A lot of care and thought had gone into the book, even down to the Papakupu at the back, and we liked the way that the two versions (English and Te Reo) were included in the same edition so that a child could flick between them. The Maori version was more condensed than the English but basically both told the same story, and certainly could be used to assist a child who was learning to use both languages simultaneously. Miss Two did like the vibrant illustrations and kept pointing to various pictures that caught her eye.
Because Miss Two had found the book a bit too challenging, I read it to another child - a friend's five-year-old, who has just started school. She loves reading and singing, so in the interests of getting another opinion, I shared it with her. It was interesting to see the difference in development and understanding. Miss Five has some brightly coloured gumboots too (although not yellow) and has even been to Taihape so we were able to explain the gumboot reference to her - something that had been beyond Miss Two. She loved the story, but she too had difficulty singing along to the CD. The chorus worked well but the verses were harder to manage. The song was quite long so that did not help. But overall the story was much better suited to the older child - she understood it, and because she is learning to read, she was able to sound out some of the words on her own.
The one part that everyone liked - Miss Two, Miss Five, and all the assorted adults - was the very last line: Po Marie, kamuputu (Good night, gumboots!) The grown-ups thought it was funny, but the girls found it entirely logical. As do I!
Random listing from 'Books'...
Special Forces operators are renowned for their highly specialised training and courage behind enemy lines. But there's a group that's even more stealthy and deadly. It's comprised of the most feared operators on the face of the earth - the soldiers of Ghost Recon.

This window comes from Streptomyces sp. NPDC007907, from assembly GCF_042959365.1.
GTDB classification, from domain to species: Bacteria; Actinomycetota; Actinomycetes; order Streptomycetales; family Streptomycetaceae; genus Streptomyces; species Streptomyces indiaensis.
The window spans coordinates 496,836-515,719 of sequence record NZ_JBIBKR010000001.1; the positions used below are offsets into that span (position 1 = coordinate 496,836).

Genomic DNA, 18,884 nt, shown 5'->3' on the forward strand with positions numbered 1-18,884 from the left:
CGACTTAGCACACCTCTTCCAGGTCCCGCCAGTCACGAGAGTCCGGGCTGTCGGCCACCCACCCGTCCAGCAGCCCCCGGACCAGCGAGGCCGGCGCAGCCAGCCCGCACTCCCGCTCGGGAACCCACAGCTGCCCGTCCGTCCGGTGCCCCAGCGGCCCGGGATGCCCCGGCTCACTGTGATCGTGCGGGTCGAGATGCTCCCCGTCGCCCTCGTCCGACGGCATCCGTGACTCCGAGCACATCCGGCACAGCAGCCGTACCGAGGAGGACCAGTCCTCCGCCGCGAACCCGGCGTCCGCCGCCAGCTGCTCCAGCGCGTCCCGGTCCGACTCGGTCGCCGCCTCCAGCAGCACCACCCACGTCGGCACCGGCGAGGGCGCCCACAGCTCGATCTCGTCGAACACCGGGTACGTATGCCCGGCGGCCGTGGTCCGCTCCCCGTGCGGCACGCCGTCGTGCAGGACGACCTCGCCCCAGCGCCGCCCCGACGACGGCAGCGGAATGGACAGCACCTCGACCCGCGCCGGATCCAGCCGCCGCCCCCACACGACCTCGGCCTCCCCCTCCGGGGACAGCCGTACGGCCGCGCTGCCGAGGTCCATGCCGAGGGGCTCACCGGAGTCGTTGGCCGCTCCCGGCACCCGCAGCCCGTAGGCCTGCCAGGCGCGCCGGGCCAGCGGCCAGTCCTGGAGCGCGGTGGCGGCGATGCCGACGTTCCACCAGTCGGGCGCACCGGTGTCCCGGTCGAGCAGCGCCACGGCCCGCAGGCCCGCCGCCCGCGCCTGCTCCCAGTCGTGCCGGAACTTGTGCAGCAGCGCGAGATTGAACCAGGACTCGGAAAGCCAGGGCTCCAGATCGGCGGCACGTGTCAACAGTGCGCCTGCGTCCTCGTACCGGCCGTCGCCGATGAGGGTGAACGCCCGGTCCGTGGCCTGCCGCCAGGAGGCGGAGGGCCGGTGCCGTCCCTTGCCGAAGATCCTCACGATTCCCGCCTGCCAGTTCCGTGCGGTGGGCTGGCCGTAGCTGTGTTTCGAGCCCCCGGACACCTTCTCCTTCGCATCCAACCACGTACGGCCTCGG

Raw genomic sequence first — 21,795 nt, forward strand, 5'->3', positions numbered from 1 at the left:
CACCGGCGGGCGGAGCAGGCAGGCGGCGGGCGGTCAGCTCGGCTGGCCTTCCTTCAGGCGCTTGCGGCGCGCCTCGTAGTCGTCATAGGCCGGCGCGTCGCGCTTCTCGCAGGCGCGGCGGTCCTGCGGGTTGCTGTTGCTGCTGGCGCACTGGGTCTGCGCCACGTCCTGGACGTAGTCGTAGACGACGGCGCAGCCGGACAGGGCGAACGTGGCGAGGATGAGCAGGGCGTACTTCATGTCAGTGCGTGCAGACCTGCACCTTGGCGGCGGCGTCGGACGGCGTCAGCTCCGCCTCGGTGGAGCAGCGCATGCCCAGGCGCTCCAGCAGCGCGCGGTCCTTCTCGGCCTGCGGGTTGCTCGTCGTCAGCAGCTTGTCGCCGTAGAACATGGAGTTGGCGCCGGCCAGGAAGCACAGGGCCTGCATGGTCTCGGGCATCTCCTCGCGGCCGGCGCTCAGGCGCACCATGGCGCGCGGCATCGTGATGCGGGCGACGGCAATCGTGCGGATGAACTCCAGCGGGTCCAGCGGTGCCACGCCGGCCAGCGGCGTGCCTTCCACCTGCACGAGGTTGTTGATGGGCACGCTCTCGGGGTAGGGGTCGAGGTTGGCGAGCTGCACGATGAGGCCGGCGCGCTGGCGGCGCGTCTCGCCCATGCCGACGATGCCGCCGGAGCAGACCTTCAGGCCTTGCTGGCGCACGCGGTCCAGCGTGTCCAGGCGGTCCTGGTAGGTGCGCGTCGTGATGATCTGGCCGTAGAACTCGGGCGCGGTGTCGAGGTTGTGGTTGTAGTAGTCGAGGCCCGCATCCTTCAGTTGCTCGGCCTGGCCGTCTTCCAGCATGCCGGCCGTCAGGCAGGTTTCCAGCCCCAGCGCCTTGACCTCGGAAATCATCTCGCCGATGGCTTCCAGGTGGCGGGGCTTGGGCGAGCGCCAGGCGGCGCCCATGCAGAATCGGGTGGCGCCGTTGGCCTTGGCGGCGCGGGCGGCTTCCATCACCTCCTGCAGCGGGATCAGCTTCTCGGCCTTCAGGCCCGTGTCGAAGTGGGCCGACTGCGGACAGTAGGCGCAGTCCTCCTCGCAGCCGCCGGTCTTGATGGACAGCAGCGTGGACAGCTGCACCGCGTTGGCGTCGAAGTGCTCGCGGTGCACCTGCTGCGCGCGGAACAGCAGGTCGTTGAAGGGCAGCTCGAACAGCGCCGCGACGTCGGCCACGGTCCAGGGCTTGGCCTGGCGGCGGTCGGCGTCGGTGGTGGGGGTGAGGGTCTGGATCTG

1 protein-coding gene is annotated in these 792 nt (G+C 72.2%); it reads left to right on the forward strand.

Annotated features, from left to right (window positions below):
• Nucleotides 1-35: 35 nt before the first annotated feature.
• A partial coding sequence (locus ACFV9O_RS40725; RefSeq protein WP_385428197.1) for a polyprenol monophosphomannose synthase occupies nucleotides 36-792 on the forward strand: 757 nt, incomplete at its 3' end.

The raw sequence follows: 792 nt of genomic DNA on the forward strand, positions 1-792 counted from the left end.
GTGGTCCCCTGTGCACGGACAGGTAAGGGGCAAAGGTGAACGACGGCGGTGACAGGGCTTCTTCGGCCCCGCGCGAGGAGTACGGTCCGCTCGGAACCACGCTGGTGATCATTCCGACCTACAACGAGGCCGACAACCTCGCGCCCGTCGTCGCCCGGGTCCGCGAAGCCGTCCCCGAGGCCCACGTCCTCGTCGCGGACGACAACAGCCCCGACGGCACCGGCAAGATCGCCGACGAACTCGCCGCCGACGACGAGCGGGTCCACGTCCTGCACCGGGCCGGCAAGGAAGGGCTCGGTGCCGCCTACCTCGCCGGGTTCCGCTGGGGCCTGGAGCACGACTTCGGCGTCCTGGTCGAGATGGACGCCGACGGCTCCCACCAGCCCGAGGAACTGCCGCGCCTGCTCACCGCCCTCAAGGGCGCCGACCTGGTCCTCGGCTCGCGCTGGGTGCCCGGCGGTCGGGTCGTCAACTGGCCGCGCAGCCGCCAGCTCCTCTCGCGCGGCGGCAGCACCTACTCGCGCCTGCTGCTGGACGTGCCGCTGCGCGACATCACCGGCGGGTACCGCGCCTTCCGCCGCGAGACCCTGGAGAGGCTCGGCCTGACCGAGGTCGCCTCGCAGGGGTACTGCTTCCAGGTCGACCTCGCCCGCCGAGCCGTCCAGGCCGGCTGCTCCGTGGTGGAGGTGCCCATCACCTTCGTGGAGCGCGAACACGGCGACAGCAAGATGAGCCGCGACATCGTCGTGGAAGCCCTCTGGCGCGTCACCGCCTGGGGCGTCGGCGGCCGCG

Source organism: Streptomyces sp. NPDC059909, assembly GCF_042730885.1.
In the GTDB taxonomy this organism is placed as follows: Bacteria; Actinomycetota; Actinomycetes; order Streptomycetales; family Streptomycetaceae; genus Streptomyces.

When a CIA agent operating in Columbia is kidnapped, the Ghosts battle their way through rebels to rescue the man. But during the operation, they discover ... more...
All trademarks, images and copyrights on this site are owned by their respective companies.
KIWIreviews is an independent entity, part of the Knock Out News Group. This is a free public forum presenting user opinions on selected products, and as such the views expressed do not necessarily reflect the opinion of kiwireviews.nz and are protected under New Zealand law by the "Honest Opinion" clause of the Defamation Act of 1992. KIWIreviews accepts no liability for statements made on this site, on the premise that they have been submitted as the true and honest opinions of the individual posters. In most cases, prices and dates stated are approximate and should be considered as only guidelines.
"The difference between 'involvement' and 'commitment' is like an bacon-and-eggs breakfast: the chicken was 'involved' but the pig was 'committed'"